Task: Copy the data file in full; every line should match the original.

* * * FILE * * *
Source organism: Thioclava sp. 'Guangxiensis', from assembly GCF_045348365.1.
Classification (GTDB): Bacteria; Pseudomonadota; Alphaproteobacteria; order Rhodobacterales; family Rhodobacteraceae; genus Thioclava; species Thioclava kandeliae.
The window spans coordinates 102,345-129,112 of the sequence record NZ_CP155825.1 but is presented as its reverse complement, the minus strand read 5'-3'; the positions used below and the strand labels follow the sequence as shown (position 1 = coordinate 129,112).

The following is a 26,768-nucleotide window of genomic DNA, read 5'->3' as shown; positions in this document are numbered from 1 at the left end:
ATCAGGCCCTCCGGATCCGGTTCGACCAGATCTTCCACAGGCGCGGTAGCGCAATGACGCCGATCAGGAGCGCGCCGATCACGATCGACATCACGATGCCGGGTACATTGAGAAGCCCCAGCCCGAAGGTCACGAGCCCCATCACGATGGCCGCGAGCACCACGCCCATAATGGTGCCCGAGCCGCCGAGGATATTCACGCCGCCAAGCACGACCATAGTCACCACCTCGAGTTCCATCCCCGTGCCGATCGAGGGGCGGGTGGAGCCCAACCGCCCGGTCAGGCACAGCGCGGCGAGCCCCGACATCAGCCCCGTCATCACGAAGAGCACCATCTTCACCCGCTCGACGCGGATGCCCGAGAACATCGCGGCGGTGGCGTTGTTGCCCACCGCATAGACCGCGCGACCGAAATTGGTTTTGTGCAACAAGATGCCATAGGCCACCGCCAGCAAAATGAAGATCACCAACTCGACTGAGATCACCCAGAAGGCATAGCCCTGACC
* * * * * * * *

Source organism: Thioclava sp. 'Guangxiensis', from assembly GCF_045348365.1.
Classification (GTDB): Bacteria; Pseudomonadota; Alphaproteobacteria; order Rhodobacterales; family Rhodobacteraceae; genus Thioclava; species Thioclava kandeliae.
The window spans coordinates 102,345-129,112 of the sequence record NZ_CP155825.1 but is presented as its reverse complement, the minus strand read 5'-3'; the positions used below and the strand labels follow the sequence as shown (position 1 = coordinate 129,112).

The following is a 26,768-nucleotide window of genomic DNA, read 5'->3' as shown; positions in this document are numbered from 1 at the left end:
ATCAGGCCCTCCGGATCCGGTTCGACCAGATCTTCCACAGGCGCGGTAGCGCAATGACGCCGATCAGGAGCGCGCCGATCACGATCGACATCACGATGCCGGGTACATTGAGAAGCCCCAGCCCGAAGGTCACGAGCCCCATCACGATGGCCGCGAGCACCACGCCCATAATGGTGCCCGAGCCGCCGAGGATATTCACGCCGCCAAGCACGACCATAGTCACCACCTCGAGTTCCATCCCCGTGCCGATCGAGGGGCGGGTGGAGCCCAACCGCCCGGTCAGGCACAGCGCGGCGAGCCCCGACATCAGCCCCGTCATCACGAAGAGCACCATCTTCACCCGCTCGACGCGGATGCCCGAGAACATCGCGGCGGTGGCGTTGTTGCCCACCGCATAGACCGCGCGACCGAAATTGGTTTTGTGCAACAAGATGCCATAGGCCACCGCCAGCAAAATGAAGATCACCAACTCGACTGAGATCACCCAGAAGGCATAGCCCTGACC